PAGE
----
Bush says Russia won't attack Europe

Updated: 2007-06-07 07:58

HEILIGENDAMM, Germany - After a torrent of sharp exchanges, President Bush tried to stop a steep slide in relations with Vladimir Putin on Wednesday by saying Russia is not a menace to Europe despite a threat to aim missiles at the West.

"Russia is not going to attack Europe," the president said, brushing off Putin's warning that he would reposition Russian rockets in retaliation for an American-devised missile shield to be based in Poland and the Czech Republic.

"Russia is not an enemy," Bush emphasized. "There needs to be no military response because we're not at war with Russia."

A day before meeting privately with Putin here, Bush appeared eager to call a time-out in the bickering over everything from criticism about Russia's backslide on democracy to Putin's complaints about U.S.-backed independence for Kosovo and a supposed new arms race triggered by Washington.

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"There will be disagreements," the president said, relaxing in the sun during an interview with a handful of reporters before the annual summit of major industrialized countries. "That's just the way life works. But that doesn't necessarily lend itself to speculation that somehow the relationship between me and the president (Putin) is not a positive relationship. It is a positive and I'm going to work to keep it that way."

Asked if he expected a tense session with Putin, Bush said, "Could be I don't think so, though. I'll work to see that it's not a tense meeting."

The Russians projected a similar air.

Putin spokesman Dmitri Peskov said open hostility is part of a constructive relationship, even as he reiterated disagreements with U.S. views of Russian democracy and dissatisfaction with explanations about the missile shield.

Peskov promised "uncomfortable consequences" if the shield is deployed, and said U.S.-Russia ties are "not limited only by disagreements."

But, he added: "We give ourselves the right to expect our partners to listen to our concerns."

Bush, tieless and with his shirt sleeves rolled up, sat for the interview just hours before the opening of the Group of Eight summit with Germany, Canada, Britain, France, Italy, Japan, the United States and Russia.

The leaders gathered in Heiligendamm, a Baltic Sea town in northern Germany that was circled by seven miles of razor wire-topped fence.

Thousands of demonstrators blocked roads to the summit site, and thousands more streamed toward the fence. Police used water cannons to scatter stone-throwing protesters. Hundreds of demonstrators dressed like clowns scampered in the woods and paraded on streets.

At a pre-summit lunch, Bush discussed combatting global warming and poverty in Africa with German Chancellor Angela Merkel, the summit host. She advocates a tougher stand on climate change than Bush.

Merkel said they had a "very good debate ... but I trust that we will work out joint positions."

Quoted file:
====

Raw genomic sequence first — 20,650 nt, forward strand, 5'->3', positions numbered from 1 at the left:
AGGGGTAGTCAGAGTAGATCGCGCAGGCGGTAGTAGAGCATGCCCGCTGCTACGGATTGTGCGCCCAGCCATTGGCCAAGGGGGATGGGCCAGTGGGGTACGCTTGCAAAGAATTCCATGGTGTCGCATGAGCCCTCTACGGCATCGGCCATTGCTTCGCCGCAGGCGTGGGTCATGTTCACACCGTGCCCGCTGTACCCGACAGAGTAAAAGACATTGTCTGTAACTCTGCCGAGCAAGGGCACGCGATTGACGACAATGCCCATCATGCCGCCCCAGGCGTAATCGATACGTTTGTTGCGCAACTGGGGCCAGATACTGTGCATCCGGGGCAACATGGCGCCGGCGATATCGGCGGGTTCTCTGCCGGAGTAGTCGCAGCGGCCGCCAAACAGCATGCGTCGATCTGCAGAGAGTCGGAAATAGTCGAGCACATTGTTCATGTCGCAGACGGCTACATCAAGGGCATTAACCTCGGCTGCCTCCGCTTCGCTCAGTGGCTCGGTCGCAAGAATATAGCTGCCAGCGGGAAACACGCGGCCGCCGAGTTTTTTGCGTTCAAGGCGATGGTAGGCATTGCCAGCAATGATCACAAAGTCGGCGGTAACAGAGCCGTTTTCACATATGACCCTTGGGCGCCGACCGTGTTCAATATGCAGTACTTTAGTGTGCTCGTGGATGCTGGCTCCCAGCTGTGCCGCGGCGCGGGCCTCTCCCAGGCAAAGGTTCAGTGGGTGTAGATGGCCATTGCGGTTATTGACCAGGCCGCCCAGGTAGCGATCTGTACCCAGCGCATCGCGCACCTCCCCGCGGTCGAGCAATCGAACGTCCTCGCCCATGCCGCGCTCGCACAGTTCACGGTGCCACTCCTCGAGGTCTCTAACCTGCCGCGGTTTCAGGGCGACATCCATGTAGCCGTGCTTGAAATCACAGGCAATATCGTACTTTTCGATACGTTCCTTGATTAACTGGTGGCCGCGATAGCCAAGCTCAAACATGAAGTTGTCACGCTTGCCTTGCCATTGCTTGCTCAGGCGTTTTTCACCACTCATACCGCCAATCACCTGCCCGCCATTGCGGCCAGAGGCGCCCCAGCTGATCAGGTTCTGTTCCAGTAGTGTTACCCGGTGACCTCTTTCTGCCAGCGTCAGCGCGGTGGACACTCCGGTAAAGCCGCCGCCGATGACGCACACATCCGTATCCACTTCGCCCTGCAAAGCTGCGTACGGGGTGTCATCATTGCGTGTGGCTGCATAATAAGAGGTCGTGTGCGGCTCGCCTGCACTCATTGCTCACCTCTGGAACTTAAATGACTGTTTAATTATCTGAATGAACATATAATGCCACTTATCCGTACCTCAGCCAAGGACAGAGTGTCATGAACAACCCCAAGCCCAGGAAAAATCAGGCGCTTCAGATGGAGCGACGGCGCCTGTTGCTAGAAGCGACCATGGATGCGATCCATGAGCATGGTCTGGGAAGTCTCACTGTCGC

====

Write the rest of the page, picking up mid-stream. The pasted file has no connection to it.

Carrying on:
In the interview, Bush said he would not yield to Merkel's proposals for mandatory caps on greenhouse gas emissions. Bush has countered with a plan for negotiations among the United States and other nations that spew the most greenhouse gases to set a long-term strategy by the end of next year for reducing emissions. U.S. officials said Bush was willing to move more quickly to set goals.

Jim Connaughton, chairman of the White House Council on Environmental Quality, said an agreement on global warming was "almost done."

Bush also met with new Japanese Prime Minister Shinzo Abe and discussed North Korea's pledge to close its sole nuclear reactor in exchange for economic aid and political concessions.

"There is a common message here and that is: We expect North Korea to honor agreements," Bush said.

In the interview, Bush offered his case for why Russia should not worry about a U.S. missile shield in Europe.

The shield could defend against only one or two rocket launchers, Bush said. "Russia has got an inventory that could overpower any missile defense system," he said. "The practicality is that this is aimed at a country like Iran, if they ended up with a nuclear weapon, so that they couldn't blackmail the free world."

Told that Iranian President Mahmoud Ahmadinejad had said it was too late to stop Iran's nuclear program, Bush responded: "Therefore, let's build a missile defense system.

"And, yes, we're going to work to stop him," Bush said, adding that he was seeking tougher sanctions against Iran at the U.N. Security Council.

A week after announcing tighter U.S. sanctions against Sudan, Bush called on other countries to follow the United States and apply pressure to stop the misery in Darfur. He said he would consider supporting calls for a no-flight ban over Darfur.

"I'm frustrated because there are still people suffering and yet the U.N. process is moving at a snail's pace," Bush said.

A day after accusing Russia of backsliding on democracy, Bush took pains to emphasize positive developments.

Under Putin, Russia has put major news media under state control, stripped governors of their independence and cracked down on nongovernment civic groups. Critics accuse him of steering his country toward authoritarianism and isolation.

Bush sought the silver lining.

"Society has advanced a long way from the old Soviet era," he said. "There is a growing middle class, there is prosperity, there's elections."

Yet, Bush said Russia "is certainly not perfect in the eyes of many Americans," taking note, for instance, of anxiety about Moscow's growing energy clout.

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